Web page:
The Coalition for the Advancement of Regional Transportation (CART), a vocal critic of the Ohio River Bridges Project, is welcoming an attorney general’s decision that could yield greater transparency in the Kentucky Transportation Cabinet’s (KYTC) April 2012 purchase of the historic Drumanard Estate.
KYTC’s $8.3 million purchase of the estate from the Soterion Corp. pushed the long-idling project one step closer to reality.
But CART questions the transaction. In May, CART’s attorney, Clarence Hixson, filed an Open Records Request with KYTC seeking a long list of documents disclosing Soterion’s shareholders, partners and ultimate beneficiaries of the purchase, as well as a property value assessment of the estate.
(One particular area of concern is that during the time of purchase, Soterion’s president, Robert Scott Jones, was tangled in a lawsuit over $96,000 in unpaid child support, a signal that maybe this wasn’t the man to be entering into a legal contract with.)
But, in a nutshell, the ORR was denied, indicating that no such records existed within their possession. Back in May, Hixson told LEO that the the exchange between CART and KYTC was like a “cat and mouse game to thwart Open Records laws.”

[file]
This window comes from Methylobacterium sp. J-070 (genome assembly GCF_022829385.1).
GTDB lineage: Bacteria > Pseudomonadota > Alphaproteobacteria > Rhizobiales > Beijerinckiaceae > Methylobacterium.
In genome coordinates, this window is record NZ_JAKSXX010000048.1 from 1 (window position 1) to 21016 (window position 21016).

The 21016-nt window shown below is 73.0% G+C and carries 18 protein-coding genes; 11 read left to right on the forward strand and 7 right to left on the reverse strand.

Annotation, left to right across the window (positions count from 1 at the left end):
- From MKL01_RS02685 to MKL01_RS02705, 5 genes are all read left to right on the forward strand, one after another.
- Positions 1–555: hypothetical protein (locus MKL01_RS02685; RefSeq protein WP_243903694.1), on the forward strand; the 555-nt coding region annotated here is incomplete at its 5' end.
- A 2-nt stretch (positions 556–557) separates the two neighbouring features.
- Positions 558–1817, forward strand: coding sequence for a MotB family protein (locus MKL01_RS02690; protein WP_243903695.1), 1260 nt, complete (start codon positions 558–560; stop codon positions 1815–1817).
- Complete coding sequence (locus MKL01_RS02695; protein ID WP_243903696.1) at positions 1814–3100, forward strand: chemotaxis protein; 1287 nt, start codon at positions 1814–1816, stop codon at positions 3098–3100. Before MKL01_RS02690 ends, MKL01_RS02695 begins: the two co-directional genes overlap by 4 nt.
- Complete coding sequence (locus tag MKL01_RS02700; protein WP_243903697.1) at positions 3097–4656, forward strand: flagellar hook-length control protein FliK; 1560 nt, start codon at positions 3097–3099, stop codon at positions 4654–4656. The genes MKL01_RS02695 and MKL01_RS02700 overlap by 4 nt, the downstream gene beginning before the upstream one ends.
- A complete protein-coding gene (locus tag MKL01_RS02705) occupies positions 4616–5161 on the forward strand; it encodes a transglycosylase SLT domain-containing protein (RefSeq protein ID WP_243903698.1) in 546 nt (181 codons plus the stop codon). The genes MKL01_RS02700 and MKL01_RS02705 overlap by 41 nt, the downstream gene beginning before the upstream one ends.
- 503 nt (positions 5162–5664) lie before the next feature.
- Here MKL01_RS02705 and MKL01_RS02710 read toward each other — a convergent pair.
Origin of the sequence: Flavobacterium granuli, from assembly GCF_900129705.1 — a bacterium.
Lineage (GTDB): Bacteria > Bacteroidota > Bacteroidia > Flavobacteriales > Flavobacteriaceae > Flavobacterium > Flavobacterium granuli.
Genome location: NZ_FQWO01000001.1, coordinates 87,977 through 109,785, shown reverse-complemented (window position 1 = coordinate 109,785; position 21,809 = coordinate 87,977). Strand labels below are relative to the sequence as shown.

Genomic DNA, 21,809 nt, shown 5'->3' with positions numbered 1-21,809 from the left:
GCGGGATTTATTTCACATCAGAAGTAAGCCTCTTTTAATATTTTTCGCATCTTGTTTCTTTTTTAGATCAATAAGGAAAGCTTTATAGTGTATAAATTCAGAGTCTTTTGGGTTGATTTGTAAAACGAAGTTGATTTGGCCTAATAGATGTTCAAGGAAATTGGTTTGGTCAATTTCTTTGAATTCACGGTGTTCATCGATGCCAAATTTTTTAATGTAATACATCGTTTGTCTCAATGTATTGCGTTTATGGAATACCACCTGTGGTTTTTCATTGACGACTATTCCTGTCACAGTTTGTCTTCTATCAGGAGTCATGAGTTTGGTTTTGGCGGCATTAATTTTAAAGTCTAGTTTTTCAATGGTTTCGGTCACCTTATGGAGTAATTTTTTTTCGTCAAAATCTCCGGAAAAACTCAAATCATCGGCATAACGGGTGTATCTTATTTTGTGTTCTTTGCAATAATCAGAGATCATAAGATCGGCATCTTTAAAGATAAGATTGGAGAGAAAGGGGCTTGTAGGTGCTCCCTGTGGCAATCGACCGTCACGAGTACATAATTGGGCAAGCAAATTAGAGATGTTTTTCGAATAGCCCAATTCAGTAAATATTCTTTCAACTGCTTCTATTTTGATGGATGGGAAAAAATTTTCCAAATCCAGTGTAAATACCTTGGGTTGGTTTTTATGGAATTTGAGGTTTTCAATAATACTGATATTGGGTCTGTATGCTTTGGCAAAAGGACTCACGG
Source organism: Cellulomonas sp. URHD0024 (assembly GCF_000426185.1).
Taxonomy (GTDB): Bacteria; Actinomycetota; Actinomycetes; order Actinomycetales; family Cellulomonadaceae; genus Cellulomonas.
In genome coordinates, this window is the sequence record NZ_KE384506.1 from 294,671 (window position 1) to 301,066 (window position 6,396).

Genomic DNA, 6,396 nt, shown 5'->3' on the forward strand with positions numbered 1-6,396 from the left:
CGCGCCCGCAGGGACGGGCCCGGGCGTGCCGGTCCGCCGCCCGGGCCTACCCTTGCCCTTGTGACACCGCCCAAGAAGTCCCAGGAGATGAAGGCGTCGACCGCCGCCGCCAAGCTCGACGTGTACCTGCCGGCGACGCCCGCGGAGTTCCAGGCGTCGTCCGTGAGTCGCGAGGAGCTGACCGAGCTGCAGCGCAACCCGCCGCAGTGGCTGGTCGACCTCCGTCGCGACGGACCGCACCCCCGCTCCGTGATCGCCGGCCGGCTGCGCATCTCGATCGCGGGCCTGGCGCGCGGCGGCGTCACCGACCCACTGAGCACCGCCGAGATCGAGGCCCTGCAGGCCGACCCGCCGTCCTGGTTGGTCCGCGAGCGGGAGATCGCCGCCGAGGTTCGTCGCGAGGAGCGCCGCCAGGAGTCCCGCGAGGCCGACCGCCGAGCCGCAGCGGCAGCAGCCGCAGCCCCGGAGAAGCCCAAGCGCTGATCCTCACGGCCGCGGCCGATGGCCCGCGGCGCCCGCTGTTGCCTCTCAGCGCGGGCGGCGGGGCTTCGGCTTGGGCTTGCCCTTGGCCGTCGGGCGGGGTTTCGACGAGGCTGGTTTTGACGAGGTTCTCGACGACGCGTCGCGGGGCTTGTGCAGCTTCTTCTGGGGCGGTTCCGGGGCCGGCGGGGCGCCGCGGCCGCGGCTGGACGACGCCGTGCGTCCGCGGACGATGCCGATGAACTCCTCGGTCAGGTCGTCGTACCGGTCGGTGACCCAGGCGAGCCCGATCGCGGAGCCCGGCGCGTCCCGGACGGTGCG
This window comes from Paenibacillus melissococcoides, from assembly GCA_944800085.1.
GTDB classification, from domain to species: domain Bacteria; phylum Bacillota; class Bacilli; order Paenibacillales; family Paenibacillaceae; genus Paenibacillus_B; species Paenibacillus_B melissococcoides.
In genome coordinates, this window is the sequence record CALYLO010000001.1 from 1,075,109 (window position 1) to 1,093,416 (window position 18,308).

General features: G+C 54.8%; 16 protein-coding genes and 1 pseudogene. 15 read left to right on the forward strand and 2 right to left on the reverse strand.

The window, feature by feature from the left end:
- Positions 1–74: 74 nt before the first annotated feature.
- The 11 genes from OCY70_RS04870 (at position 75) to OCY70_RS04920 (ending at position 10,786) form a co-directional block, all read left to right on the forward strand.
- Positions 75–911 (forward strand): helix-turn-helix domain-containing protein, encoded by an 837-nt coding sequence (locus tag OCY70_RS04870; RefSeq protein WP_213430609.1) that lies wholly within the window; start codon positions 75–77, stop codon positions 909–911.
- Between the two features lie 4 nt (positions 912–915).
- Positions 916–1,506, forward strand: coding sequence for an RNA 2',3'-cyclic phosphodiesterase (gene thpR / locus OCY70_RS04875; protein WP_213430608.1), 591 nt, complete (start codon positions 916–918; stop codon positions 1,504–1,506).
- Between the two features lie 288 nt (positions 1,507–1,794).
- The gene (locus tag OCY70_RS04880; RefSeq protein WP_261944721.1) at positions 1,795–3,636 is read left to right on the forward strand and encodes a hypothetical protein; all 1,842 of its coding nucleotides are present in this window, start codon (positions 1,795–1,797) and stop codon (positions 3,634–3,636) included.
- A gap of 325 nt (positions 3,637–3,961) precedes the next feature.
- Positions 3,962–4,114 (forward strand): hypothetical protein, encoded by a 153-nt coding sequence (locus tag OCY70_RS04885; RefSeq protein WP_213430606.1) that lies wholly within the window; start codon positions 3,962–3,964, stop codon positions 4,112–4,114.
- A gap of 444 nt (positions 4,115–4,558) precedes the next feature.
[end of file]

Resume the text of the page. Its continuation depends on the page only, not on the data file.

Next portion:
For the most part it appears the attorney general agrees. In a decision released on July 27, the AG says KYTC must make an intent to locate the records CART seeks … with one exemption. When it comes to the appraisal of the Drumanard Estate, KYTC does not have to release that until all the 35 remaining parcels for the project have been acquired.
Dan Borsch, with the group Say No To Bridge Tolls, looked over the AG’s decision earlier this week and tells LEO:
“It’s embarrassing for the transportation department to be denying legitimate open records requests in 2012. The rules are firmly established. Everyone knows what they are. And they’re clearly trying to hide something.”
KYTC has 30 days to comply with the AG’s decision or file an appeal in circuit court. A spokesperson for KYTC says the department has no plans on filing an appeal and that they’ve turned over all the requested records. Hixson, however, tells LEO that “KYTC is sitting on responsive records.”